We all actively worked to be the best versions of ourselves and to change the lives of families in the Houston community, we knew it all had to start within us. Surprisingly, I feel like that change was achieved by getting to know each of the Greyshirts that came to volunteer each week.  

We didn’t have a campfire to gather around, per say, but we did have a ramp, chairs, a Bluetooth speaker (or sometimes instruments) and some Guns & Oil beer.  

Listening to the stories of Greyshirts encouraged us to share our own, and to let down our walls. To be vulnerable. And we did that many times late into the night, long after we should have gone to bed. Taking in other’s stories and learning to share our own was one of the many small steps in the healing and self-discovery process for us in the program. 

Daniels with the Rebuild office dog “Cash.”

The Dog Days are Over 

My last day at the Rebuild was one of the toughest days to get through.  

My desk wouldn’t be mine anymore. There wouldn’t be another morning meeting loaded with fun banter There wouldn’t be anymore beer runs. No more hanging around on the ramp with the volunteers. This was the end of a chapter. 

When the hour came to start clearing out, I packed my last few items into a rental car and readied to make the solo drive back to Virginia. The end of the fellowship had come too quickly for me, and I was not ready to let go of what I had built. I had poured my heart and soul into this project and I wanted to see it through to the end.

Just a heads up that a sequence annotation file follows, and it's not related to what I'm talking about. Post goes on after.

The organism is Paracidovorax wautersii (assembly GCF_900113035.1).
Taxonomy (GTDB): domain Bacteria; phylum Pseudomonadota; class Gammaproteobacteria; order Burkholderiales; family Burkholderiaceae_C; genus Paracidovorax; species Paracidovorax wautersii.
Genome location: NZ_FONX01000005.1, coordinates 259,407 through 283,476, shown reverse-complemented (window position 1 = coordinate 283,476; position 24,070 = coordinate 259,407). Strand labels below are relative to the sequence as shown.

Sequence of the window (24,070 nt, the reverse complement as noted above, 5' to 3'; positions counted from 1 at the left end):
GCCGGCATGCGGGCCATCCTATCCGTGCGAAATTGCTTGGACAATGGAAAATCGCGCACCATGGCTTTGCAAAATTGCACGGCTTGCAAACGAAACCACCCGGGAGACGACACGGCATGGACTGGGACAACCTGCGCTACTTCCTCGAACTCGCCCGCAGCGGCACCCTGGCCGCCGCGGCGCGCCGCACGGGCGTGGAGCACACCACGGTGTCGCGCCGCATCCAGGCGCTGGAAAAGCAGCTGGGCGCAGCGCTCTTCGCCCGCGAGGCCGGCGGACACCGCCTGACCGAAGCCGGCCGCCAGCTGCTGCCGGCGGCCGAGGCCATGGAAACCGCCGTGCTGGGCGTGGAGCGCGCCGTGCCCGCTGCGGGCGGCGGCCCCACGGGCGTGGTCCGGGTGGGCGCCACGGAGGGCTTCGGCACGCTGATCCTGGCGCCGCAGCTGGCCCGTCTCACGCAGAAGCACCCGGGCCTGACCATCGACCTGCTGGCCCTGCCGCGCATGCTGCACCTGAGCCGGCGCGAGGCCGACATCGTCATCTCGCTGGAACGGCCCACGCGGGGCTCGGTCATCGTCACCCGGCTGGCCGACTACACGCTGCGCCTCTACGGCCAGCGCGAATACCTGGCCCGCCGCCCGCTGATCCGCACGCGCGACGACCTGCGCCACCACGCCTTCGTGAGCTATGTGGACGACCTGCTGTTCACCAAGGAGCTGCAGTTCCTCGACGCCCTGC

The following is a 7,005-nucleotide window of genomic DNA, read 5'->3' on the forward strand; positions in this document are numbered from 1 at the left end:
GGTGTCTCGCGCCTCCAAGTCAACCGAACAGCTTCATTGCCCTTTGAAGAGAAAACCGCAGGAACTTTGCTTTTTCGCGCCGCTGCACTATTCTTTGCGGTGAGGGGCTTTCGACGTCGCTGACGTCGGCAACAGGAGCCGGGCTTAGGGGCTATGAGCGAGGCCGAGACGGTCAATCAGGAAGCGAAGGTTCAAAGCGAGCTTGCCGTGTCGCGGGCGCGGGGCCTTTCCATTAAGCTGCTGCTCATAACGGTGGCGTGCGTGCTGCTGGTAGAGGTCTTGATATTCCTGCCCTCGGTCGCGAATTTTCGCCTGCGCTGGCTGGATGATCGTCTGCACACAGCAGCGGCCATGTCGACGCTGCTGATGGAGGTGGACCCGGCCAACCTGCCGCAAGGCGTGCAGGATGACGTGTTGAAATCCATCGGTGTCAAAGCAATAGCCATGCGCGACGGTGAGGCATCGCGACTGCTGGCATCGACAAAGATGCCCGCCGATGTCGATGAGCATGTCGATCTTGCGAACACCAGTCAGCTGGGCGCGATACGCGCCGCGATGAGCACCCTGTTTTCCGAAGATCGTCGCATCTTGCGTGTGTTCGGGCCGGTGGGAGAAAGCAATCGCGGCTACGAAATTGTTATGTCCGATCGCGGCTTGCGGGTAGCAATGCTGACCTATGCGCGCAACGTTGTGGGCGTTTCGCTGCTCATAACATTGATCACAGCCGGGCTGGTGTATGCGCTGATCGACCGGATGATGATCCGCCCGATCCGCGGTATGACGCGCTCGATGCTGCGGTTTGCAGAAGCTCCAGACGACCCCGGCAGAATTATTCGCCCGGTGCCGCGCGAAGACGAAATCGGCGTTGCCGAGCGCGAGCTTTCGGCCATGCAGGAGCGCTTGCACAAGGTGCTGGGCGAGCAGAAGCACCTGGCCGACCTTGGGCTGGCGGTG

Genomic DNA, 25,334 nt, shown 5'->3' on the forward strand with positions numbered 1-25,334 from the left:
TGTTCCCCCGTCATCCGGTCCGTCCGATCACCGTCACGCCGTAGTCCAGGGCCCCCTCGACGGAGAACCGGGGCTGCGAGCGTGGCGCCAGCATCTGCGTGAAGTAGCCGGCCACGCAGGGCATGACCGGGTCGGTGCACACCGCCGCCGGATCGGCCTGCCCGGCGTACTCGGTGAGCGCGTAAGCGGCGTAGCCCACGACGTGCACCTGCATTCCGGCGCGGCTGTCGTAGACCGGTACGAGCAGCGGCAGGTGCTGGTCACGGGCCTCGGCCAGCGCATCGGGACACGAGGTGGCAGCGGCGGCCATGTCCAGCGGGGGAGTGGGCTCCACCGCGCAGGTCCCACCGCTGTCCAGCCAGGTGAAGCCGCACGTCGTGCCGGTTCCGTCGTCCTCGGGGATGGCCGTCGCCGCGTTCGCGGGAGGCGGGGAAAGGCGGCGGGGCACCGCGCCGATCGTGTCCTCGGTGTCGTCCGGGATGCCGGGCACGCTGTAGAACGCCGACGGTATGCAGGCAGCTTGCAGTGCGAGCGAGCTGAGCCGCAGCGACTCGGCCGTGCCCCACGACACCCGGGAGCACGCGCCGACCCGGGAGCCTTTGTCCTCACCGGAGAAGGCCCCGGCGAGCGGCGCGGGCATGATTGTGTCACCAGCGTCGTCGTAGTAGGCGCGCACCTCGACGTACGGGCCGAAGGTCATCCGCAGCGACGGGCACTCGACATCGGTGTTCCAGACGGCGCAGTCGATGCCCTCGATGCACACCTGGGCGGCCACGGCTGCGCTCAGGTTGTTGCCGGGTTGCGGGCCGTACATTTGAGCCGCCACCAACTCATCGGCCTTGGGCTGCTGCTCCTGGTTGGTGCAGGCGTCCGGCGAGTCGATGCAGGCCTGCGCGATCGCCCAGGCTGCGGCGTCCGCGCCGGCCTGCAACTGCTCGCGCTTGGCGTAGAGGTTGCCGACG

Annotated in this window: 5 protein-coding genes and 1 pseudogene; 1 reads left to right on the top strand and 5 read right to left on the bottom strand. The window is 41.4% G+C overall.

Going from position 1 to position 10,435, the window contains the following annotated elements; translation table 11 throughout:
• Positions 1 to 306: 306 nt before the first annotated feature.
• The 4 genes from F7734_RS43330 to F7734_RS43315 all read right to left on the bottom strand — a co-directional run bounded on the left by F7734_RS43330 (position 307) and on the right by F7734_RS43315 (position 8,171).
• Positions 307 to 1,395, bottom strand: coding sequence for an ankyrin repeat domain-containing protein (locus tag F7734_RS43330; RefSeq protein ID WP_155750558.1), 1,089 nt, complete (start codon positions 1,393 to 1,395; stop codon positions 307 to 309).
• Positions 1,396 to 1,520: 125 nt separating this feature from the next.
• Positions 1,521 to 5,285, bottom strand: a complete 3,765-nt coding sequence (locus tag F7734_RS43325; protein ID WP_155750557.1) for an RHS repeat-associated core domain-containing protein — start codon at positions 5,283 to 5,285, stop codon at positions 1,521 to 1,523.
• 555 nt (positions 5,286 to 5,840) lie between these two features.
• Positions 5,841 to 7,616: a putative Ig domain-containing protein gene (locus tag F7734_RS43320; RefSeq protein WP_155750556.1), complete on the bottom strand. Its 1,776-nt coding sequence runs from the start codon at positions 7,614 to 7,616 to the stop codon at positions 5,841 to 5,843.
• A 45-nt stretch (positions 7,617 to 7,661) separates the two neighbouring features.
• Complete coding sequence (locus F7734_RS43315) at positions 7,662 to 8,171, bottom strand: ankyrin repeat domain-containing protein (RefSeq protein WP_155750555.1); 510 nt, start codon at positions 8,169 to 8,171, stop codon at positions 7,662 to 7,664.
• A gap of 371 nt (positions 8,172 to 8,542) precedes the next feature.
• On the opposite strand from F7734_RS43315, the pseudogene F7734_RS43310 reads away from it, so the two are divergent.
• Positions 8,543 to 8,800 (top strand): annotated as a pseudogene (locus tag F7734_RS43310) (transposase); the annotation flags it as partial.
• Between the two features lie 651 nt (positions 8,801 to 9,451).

As it got closer to five o’clock of my final day, I could feel it coming: the inevitable tears that would come as I drove away from the warehouse for the last time. I quickly went around and said bye to everyone before it became too much, and the tears would break free. I narrowly escaped, too.  

Knock It All Down, Build Up Something New  

As I look back and reflect on my year as a Clay Hunt Fellow, I think of all the struggles, failures, small victories, and major triumphs. The individual moments that helped me grow into who I am were brutal at times, but I wouldn’t trade them for the world.  

I am a better person than I was +1,110 days ago when I entered the Clay Hunt Fellowship. Not only did I pick up a few new nicknames, five different hairstyles, a tattoo, skills in finance and logistics, and the skills and know-how needed to reconstruct an entire house—I came out of the fellowship with countless skills that I didn’t have before, including, most importantly, more confidence in myself and in who I am. ∇